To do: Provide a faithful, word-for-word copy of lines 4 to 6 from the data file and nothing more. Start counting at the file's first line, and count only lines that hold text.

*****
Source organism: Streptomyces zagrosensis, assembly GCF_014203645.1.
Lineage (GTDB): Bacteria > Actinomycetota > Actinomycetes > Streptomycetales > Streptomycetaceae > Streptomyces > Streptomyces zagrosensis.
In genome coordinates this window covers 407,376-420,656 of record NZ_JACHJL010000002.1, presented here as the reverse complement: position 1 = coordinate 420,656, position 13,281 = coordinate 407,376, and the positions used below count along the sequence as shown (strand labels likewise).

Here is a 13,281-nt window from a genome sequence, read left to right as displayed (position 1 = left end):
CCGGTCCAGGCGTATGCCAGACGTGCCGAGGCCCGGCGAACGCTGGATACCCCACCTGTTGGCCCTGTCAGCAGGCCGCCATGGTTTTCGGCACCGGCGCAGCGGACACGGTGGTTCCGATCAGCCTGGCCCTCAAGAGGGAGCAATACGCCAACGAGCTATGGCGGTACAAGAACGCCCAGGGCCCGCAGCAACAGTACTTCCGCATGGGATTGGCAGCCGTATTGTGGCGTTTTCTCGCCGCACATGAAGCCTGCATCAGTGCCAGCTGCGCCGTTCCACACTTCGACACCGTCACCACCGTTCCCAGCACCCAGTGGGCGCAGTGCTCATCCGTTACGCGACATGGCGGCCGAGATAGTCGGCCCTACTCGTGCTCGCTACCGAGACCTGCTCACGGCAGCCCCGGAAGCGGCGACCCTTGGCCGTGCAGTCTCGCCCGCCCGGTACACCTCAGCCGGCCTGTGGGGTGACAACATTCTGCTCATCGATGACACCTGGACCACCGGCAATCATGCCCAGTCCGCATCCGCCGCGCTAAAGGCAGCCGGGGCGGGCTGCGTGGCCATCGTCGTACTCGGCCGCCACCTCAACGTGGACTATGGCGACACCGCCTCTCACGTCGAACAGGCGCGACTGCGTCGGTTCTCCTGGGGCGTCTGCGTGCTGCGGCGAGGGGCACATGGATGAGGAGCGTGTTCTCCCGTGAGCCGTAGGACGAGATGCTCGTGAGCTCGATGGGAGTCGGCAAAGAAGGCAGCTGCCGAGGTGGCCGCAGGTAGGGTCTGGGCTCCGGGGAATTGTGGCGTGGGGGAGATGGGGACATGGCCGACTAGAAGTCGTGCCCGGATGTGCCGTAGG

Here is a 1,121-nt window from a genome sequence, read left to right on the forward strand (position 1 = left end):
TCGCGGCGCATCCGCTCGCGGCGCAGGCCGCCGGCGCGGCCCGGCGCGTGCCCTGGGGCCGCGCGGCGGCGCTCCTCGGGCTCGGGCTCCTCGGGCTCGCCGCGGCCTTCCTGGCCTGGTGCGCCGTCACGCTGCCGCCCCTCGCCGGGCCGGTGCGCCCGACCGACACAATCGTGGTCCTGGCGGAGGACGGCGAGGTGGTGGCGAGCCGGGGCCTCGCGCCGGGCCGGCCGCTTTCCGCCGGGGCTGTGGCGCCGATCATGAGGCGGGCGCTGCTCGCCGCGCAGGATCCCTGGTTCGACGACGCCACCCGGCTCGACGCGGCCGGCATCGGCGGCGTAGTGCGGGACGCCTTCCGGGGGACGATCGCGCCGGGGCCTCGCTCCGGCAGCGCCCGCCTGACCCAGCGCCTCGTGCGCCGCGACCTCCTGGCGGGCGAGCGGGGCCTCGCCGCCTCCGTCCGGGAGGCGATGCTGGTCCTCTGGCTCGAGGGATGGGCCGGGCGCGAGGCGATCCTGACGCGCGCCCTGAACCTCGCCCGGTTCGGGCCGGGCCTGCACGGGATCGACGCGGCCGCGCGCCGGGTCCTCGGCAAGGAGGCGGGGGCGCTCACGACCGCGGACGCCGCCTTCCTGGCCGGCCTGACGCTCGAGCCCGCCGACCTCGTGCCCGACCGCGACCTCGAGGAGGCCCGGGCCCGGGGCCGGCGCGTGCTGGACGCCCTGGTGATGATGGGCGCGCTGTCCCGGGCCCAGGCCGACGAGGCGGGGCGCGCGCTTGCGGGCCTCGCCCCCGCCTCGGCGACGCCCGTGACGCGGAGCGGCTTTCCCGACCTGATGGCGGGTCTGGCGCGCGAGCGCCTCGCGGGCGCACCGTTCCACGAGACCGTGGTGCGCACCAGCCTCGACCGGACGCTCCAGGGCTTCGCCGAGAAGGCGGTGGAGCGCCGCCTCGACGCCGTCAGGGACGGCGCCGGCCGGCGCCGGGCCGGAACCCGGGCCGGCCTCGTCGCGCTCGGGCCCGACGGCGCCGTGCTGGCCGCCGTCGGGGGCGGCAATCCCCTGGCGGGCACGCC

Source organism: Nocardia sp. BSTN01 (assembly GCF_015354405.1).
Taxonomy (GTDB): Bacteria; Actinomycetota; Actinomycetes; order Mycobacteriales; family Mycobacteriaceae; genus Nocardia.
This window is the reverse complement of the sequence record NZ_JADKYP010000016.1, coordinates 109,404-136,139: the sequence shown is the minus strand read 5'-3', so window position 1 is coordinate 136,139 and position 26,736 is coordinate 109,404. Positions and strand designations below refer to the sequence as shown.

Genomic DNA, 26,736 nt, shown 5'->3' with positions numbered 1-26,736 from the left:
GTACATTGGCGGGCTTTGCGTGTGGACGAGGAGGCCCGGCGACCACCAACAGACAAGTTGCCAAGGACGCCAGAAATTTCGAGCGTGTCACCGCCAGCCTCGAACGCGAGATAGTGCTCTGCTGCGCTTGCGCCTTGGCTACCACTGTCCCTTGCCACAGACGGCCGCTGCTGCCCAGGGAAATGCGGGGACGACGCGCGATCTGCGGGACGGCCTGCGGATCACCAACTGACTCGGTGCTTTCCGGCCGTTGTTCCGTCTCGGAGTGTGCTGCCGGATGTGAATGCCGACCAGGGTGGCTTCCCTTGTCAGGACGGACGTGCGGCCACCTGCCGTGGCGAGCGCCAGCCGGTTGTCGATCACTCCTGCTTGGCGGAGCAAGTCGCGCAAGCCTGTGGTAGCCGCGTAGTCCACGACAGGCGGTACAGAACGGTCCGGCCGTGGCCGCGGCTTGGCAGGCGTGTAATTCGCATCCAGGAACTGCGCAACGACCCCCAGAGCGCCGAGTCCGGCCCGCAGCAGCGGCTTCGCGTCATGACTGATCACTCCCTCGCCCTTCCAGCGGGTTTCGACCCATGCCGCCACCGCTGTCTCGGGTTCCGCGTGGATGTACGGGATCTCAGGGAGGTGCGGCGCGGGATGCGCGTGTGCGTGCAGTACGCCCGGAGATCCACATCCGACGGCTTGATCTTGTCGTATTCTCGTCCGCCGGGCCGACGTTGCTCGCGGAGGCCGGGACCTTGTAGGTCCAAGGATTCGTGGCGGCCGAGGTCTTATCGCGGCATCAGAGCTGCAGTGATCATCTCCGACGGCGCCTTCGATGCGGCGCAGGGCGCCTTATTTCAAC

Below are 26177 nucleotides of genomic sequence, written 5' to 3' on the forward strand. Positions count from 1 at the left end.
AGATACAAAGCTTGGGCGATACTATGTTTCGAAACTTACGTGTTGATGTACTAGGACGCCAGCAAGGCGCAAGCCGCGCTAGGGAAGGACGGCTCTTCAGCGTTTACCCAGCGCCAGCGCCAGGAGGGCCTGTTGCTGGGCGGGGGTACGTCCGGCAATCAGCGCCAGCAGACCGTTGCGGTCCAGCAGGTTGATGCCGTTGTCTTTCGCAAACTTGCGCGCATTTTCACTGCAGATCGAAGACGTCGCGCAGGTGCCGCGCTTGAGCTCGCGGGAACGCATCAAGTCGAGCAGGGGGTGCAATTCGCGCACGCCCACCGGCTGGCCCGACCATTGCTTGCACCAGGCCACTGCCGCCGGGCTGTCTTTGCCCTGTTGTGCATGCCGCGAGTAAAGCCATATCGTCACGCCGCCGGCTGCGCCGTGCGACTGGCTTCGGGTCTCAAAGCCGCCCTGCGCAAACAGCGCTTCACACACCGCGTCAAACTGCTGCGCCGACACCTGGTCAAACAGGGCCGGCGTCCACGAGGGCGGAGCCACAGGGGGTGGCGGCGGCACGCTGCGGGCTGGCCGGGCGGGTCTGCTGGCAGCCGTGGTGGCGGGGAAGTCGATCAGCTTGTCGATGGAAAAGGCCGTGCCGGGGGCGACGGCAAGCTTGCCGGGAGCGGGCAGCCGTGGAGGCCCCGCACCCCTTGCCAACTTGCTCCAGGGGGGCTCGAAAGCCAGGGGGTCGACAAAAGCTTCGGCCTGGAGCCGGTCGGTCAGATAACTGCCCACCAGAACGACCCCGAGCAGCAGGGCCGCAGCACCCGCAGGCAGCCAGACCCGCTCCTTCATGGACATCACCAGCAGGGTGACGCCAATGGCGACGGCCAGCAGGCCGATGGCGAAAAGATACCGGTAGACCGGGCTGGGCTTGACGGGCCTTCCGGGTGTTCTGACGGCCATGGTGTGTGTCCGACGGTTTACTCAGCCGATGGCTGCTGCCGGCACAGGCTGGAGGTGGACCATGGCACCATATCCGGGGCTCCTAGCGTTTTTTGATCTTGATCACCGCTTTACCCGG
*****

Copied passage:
Here is a 13,281-nt window from a genome sequence, read left to right as displayed (position 1 = left end):
CCGGTCCAGGCGTATGCCAGACGTGCCGAGGCCCGGCGAACGCTGGATACCCCACCTGTTGGCCCTGTCAGCAGGCCGCCATGGTTTTCGGCACCGGCGCAGCGGACACGGTGGTTCCGATCAGCCTGGCCCTCAAGAGGGAGCAATACGCCAACGAGCTATGGCGGTACAAGAACGCCCAGGGCCCGCAGCAACAGTACTTCCGCATGGGATTGGCAGCCGTATTGTGGCGTTTTCTCGCCGCACATGAAGCCTGCATCAGTGCCAGCTGCGCCGTTCCACACTTCGACACCGTCACCACCGTTCCCAGCACCCAGTGGGCGCAGTGCTCATCCGTTACGCGACATGGCGGCCGAGATAGTCGGCCCTACTCGTGCTCGCTACCGAGACCTGCTCACGGCAGCCCCGGAAGCGGCGACCCTTGGCCGTGCAGTCTCGCCCGCCCGGTACACCTCAGCCGGCCTGTGGGGTGACAACATTCTGCTCATCGATGACACCTGGACCACCGGCAATCATGCCCAGTCCGCATCCGCCGCGCTAAAGGCAGCCGGGGCGGGCTGCGTGGCCATCGTCGTACTCGGCCGCCACCTCAACGTGGACTATGGCGACACCGCCTCTCACGTCGAACAGGCGCGACTGCGTCGGTTCTCCTGGGGCGTCTGCGTGCTGCGGCGAGGGGCACATGGATGAGGAGCGTGTTCTCCCGTGAGCCGTAGGACGAGATGCTCGTGAGCTCGATGGGAGTCGGCAAAGAAGGCAGCTGCCGAGGTGGCCGCAGGTAGGGTCTGGGCTCCGGGGAATTGTGGCGTGGGGGAGATGGGGACATGGCCGACTAGAAGTCGTGCCCGGATGTGCCGTAGG

Here is a 1,121-nt window from a genome sequence, read left to right on the forward strand (position 1 = left end):